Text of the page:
The Prydain Project

Thirty years after first devouring Lloyd Alexander's Prydain books, I'm rereading them to see if the magic is still there. If you've arrived at this blog because you loved Prydain as a kid, I hope you’ll enjoy the chance to revisit it along with me. To read the recaps in order, start here: "The Book of Three," Chapter 1

Sunday, May 10, 2015

The Book of Three, Chapter 6 - Eilonwy

Taran comes to in a dungeon filled with straw that smells “as though Gurgi and all his ancestors had slept on it.” He wonders what became of Gwydion and worries that Achren changed her mind again and had him killed. He throws himself against the door and the walls of his cell to no avail. Suddenly, a flashing gold ball drops down through the small grating above, and a pair of “intensely blue eyes” appear. The owner of the eyes introduces herself as Eilonwy and asks Taran to throw her bauble back to her. He’s not to think she’s a baby, playing with a toy, but “sometimes there’s absolutely nothing else to do around here.” She rambles on and on, saying she supposes he’s “a lord, or a warrior, or a war leader, or a bard, or a monster,” and Taran feels flattered to have been taken for any of those, but corrects her that he’s an Assistant Pig-Keeper. Eilonwy asks if the fellow in the other dungeon is one as well. Taran asks if the other prisoner is still alive, but she doesn’t know, and asks him again to throw her bauble. Taran says his hands are tied, so Eilonwy says she’ll come in and get it. He replies that he’s locked in, to which Eilonwy is like, duh, that that’s the whole point of having someone in a dungeon and “I don’t mean to hurt your feelings by asking, but is Assistant Pig-Keeper the kind of work that calls for a great deal of intelligence?” She is awesome.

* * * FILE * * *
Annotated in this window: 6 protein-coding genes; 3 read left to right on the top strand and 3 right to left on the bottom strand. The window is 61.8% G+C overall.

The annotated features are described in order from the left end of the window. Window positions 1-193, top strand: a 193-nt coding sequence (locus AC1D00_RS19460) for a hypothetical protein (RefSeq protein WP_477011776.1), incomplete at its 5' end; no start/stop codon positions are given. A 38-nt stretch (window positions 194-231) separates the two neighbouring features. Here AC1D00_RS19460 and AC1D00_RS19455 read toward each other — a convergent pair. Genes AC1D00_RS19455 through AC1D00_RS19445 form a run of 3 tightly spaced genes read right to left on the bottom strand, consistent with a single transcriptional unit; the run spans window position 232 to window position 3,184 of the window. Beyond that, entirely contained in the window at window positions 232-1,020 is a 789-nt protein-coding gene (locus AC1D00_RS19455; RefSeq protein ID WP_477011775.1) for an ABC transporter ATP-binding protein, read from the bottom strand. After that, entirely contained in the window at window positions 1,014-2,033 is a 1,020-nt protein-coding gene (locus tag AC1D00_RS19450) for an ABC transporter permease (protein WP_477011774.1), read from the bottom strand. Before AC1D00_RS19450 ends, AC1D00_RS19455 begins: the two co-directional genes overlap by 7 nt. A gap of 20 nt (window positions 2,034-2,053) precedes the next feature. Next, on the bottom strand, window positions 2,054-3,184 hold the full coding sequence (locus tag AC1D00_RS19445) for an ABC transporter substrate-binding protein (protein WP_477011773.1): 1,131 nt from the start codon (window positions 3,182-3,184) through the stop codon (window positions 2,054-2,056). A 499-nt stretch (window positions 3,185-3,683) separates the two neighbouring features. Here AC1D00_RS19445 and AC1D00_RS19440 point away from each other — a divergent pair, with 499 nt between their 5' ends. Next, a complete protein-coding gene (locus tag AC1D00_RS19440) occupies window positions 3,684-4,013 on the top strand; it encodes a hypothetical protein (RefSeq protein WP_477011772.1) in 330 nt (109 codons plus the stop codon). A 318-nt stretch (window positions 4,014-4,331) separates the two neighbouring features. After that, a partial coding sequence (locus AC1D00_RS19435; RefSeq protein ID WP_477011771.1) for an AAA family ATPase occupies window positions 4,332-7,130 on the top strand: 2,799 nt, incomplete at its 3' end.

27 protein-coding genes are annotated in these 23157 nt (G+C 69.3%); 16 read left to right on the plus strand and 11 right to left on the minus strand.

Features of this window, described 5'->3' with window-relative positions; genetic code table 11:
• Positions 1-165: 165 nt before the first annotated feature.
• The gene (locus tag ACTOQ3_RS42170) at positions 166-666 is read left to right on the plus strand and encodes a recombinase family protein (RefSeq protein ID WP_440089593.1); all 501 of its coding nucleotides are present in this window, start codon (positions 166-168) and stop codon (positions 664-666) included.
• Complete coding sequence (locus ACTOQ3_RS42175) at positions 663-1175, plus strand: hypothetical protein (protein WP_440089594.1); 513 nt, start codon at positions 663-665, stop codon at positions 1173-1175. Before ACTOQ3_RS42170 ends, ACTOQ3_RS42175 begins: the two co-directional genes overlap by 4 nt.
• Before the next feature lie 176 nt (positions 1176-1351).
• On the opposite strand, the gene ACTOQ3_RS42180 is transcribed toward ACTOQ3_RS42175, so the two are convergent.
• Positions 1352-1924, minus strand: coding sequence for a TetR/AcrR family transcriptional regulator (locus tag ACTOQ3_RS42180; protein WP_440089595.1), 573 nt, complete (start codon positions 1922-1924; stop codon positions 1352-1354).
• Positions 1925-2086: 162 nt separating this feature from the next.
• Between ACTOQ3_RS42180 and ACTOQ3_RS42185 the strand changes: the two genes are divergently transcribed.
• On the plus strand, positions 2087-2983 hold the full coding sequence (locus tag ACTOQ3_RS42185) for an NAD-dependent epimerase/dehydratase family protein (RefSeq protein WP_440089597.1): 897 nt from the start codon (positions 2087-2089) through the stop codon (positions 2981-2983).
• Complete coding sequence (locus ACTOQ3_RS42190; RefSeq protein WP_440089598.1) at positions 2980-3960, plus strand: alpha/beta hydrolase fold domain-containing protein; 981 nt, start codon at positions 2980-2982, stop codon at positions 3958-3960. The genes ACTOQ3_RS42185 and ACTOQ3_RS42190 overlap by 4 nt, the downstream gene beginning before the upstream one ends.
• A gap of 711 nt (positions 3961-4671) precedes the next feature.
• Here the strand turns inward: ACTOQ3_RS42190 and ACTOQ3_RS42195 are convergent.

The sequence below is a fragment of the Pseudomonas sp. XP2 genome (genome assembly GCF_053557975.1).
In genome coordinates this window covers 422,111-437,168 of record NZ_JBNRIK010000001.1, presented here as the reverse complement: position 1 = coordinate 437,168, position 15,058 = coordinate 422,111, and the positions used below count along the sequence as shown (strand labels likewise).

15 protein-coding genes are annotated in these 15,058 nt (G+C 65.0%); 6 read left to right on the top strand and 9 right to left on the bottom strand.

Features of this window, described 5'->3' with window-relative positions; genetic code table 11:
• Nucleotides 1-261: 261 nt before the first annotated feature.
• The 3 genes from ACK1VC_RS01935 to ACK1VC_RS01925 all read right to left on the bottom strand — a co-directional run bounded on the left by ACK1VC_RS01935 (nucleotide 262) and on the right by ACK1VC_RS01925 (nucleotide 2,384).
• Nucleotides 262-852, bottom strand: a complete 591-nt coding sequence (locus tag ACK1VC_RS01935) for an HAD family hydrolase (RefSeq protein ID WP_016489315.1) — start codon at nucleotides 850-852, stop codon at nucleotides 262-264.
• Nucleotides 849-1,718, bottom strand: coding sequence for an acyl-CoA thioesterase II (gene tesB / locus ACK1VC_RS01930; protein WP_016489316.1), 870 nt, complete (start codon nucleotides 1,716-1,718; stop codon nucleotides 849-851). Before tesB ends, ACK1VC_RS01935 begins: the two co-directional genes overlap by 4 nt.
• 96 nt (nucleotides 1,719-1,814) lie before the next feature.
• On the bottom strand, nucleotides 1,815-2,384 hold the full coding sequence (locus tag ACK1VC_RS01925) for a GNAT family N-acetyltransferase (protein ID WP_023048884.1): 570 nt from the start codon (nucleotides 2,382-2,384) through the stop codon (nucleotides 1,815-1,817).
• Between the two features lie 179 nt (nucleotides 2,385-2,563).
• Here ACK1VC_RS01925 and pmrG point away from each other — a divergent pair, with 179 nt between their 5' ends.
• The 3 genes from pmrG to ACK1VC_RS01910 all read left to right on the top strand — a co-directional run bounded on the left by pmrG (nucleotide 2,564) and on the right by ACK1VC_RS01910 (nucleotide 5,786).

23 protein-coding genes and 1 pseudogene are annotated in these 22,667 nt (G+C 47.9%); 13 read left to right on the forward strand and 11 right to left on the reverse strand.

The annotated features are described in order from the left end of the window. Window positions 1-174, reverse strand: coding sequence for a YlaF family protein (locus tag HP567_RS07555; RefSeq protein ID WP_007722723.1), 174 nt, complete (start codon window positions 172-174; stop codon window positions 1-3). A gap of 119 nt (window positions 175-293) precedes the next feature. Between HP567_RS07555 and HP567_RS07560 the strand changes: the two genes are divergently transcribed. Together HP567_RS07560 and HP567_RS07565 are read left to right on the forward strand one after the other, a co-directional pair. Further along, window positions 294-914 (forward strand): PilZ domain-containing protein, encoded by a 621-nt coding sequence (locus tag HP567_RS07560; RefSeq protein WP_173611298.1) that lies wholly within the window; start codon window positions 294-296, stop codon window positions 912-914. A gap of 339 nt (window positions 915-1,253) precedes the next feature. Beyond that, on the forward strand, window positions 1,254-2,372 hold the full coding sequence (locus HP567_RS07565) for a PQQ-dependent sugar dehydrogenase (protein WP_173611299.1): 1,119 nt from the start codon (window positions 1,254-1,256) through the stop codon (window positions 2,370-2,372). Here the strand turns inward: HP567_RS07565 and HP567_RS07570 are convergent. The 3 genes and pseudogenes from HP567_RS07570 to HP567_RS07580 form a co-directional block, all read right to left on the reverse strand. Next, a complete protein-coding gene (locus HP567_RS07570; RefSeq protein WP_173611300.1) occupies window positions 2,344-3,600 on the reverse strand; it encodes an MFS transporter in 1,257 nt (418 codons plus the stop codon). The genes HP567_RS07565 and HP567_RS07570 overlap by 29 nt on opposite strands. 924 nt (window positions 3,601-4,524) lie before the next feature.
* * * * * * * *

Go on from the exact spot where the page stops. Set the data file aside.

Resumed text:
Something pulls Eilonwy away, and Taran hears a “little shriek, followed by a larger shriek and a moment or two of loud smacking.” She doesn’t reappear, and night falls. A bowl of water is slid through the slot in the door. Taran drinks it, then tries to sleep but – unsurprisingly, considering his situation – has nightmares. Then he hears scratching and a voice from under the straw. It’s Eilonwy! She moves a flagstone and enters the cell. She picks up her bauble and floods the cell with light. Taran, amazed, asks what it is. She’s like, duh squared: “It’s my bauble, how many times do I have to tell you?” We then get a description of her: one or two years younger than Taran, with reddish-gold hair to her waist and elfin features, wearing a white mud-stained robe and a silver crescent moon on a necklace. She unties Taran and explains that the scuffle he heard was Achren catching Eilonwy (little shriek) and Eilonwy biting Achren (big shriek). Achren locked Eilonwy up, but she used one of her many secret passages to escape. Achren doesn’t know about the tunnels, Eilonwy says, because she didn’t build the castle; it once belonged to a great king. Taran is horrified to think that Eilonwy might be Achren’s daughter, but no, she explains that her parents are dead and her “kinsmen” sent her to Achren to learn to be an enchantress. She binds Taran’s wound, and they hatch a plan for her to release Gwydion and Melyngar – who “would be in the stable… where you’d usually find a horse” (hee) – and steal some weapons, then come back for Taran. She douses the light from her ball and disappears. He waits, becoming more and more anxious, but she doesn’t return (not in this chapter, anyway). Suspense!

2 comments:

  1. I love Eilonwy's mix of naivety and spunkiness from the get-go. She's so straightforward that she's downright rude, and yet she clearly has no idea. It's obvious she intends no malice with any of her comments, which is the only thing keeping her from being obnoxious.

    Despite my desperate wish that Disney would release the rights for someone to make live films of the Chronicles, I get cold sweats at the thought of who would be cast in her role. It would be so very easy to get her wrong and make her into the typical mouthy teen girl so ubiquitous in stuff targeted toward tweens.

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    1. Too true! I think Isobelle Molloy (who played the young Maleficent) could pull it off. But she's already like 15, so they'd have to be shooting The Book of Three today.

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